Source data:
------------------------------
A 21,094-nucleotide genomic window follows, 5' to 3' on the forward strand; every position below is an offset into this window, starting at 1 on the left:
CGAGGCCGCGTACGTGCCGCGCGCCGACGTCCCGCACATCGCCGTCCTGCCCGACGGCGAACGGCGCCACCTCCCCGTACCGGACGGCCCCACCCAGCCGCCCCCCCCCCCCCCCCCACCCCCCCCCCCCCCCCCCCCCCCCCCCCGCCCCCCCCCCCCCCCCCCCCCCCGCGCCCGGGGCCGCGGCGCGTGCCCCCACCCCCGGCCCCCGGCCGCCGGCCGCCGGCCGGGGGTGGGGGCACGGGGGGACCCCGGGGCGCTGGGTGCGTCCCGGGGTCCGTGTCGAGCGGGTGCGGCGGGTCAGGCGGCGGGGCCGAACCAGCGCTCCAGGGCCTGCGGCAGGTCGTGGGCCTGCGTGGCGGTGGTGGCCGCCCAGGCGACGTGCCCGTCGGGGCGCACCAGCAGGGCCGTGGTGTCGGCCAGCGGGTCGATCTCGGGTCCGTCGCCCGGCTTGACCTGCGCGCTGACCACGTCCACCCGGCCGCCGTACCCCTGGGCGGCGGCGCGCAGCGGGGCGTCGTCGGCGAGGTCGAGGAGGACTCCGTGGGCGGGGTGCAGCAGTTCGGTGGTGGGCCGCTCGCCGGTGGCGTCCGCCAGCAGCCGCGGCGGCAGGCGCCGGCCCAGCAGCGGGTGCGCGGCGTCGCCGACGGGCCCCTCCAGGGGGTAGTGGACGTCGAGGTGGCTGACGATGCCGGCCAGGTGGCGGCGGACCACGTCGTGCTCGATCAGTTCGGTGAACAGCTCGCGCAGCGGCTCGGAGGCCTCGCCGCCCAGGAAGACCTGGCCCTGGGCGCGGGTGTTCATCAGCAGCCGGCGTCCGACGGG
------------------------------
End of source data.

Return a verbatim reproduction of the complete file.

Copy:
A 21,094-nucleotide genomic window follows, 5' to 3' on the forward strand; every position below is an offset into this window, starting at 1 on the left:
CGAGGCCGCGTACGTGCCGCGCGCCGACGTCCCGCACATCGCCGTCCTGCCCGACGGCGAACGGCGCCACCTCCCCGTACCGGACGGCCCCACCCAGCCGCCCCCCCCCCCCCCCCCACCCCCCCCCCCCCCCCCCCCCCCCCCCCGCCCCCCCCCCCCCCCCCCCCCCCGCGCCCGGGGCCGCGGCGCGTGCCCCCACCCCCGGCCCCCGGCCGCCGGCCGCCGGCCGGGGGTGGGGGCACGGGGGGACCCCGGGGCGCTGGGTGCGTCCCGGGGTCCGTGTCGAGCGGGTGCGGCGGGTCAGGCGGCGGGGCCGAACCAGCGCTCCAGGGCCTGCGGCAGGTCGTGGGCCTGCGTGGCGGTGGTGGCCGCCCAGGCGACGTGCCCGTCGGGGCGCACCAGCAGGGCCGTGGTGTCGGCCAGCGGGTCGATCTCGGGTCCGTCGCCCGGCTTGACCTGCGCGCTGACCACGTCCACCCGGCCGCCGTACCCCTGGGCGGCGGCGCGCAGCGGGGCGTCGTCGGCGAGGTCGAGGAGGACTCCGTGGGCGGGGTGCAGCAGTTCGGTGGTGGGCCGCTCGCCGGTGGCGTCCGCCAGCAGCCGCGGCGGCAGGCGCCGGCCCAGCAGCGGGTGCGCGGCGTCGCCGACGGGCCCCTCCAGGGGGTAGTGGACGTCGAGGTGGCTGACGATGCCGGCCAGGTGGCGGCGGACCACGTCGTGCTCGATCAGTTCGGTGAACAGCTCGCGCAGCGGCTCGGAGGCCTCGCCGCCCAGGAAGACCTGGCCCTGGGCGCGGGTGTTCATCAGCAGCCGGCGTCCGACGGG